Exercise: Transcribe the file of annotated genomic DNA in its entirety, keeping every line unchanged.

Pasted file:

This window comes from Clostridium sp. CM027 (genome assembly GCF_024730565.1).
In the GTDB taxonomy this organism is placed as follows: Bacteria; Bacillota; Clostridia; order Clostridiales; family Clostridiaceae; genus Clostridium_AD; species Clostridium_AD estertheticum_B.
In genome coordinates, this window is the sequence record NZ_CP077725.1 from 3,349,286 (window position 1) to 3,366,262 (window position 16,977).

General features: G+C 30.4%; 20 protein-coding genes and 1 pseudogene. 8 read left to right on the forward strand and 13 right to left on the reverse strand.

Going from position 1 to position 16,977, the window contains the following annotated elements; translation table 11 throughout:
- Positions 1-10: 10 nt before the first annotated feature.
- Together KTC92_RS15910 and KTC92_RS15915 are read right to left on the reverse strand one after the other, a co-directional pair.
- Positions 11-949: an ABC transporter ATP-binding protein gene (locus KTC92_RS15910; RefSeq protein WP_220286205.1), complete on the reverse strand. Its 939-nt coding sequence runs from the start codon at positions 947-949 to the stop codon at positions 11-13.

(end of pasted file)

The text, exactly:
This window comes from Clostridium sp. CM027 (genome assembly GCF_024730565.1).
In the GTDB taxonomy this organism is placed as follows: Bacteria; Bacillota; Clostridia; order Clostridiales; family Clostridiaceae; genus Clostridium_AD; species Clostridium_AD estertheticum_B.
In genome coordinates, this window is the sequence record NZ_CP077725.1 from 3,349,286 (window position 1) to 3,366,262 (window position 16,977).

General features: G+C 30.4%; 20 protein-coding genes and 1 pseudogene. 8 read left to right on the forward strand and 13 right to left on the reverse strand.

Going from position 1 to position 16,977, the window contains the following annotated elements; translation table 11 throughout:
- Positions 1-10: 10 nt before the first annotated feature.
- Together KTC92_RS15910 and KTC92_RS15915 are read right to left on the reverse strand one after the other, a co-directional pair.
- Positions 11-949: an ABC transporter ATP-binding protein gene (locus KTC92_RS15910; RefSeq protein WP_220286205.1), complete on the reverse strand. Its 939-nt coding sequence runs from the start codon at positions 947-949 to the stop codon at positions 11-13.